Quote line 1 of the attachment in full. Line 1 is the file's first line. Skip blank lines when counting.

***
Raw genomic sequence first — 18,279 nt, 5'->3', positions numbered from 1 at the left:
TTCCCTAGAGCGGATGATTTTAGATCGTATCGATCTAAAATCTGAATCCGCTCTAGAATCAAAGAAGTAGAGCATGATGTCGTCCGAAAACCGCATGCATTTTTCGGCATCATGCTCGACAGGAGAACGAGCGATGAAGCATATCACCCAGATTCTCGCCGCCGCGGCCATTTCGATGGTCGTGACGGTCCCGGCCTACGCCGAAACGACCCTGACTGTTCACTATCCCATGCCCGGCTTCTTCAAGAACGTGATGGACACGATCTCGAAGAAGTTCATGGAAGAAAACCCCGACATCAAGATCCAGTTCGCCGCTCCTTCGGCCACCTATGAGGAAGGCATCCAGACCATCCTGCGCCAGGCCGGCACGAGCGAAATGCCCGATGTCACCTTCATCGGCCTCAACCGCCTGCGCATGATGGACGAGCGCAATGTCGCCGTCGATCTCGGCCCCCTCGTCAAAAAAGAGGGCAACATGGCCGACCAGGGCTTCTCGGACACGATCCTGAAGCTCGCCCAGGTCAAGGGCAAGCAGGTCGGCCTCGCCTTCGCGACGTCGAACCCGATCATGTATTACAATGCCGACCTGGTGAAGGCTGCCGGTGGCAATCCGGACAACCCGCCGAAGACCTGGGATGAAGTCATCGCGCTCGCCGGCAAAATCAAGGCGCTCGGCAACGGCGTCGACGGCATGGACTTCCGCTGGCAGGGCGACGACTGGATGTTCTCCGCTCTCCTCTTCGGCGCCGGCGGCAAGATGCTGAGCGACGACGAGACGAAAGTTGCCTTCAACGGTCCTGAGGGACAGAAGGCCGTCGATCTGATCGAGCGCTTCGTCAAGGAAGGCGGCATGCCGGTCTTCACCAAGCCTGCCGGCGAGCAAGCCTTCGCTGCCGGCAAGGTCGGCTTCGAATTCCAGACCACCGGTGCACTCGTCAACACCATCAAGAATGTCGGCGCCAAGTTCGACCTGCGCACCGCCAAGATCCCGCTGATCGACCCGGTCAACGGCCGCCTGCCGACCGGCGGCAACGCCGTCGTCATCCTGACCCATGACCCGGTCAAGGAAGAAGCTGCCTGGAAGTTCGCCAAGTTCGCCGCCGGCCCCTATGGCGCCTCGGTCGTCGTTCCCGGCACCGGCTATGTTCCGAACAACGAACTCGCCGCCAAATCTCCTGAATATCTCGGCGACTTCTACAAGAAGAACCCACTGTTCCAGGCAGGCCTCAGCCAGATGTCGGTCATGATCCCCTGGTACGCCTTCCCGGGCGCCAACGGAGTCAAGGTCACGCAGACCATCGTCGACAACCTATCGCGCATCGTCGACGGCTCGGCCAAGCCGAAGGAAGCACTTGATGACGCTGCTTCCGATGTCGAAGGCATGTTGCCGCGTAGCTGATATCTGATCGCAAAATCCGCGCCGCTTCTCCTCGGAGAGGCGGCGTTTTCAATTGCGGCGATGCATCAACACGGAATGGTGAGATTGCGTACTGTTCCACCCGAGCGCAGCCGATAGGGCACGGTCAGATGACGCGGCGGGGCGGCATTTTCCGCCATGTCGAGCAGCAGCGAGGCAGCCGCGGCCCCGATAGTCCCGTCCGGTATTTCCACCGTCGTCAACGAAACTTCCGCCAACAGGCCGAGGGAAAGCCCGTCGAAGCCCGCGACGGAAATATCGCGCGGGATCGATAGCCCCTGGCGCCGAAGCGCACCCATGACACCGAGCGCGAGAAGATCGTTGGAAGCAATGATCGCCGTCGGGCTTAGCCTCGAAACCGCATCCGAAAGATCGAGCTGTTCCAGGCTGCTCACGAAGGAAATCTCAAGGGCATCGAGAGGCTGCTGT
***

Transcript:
Raw genomic sequence first — 18,279 nt, 5'->3', positions numbered from 1 at the left: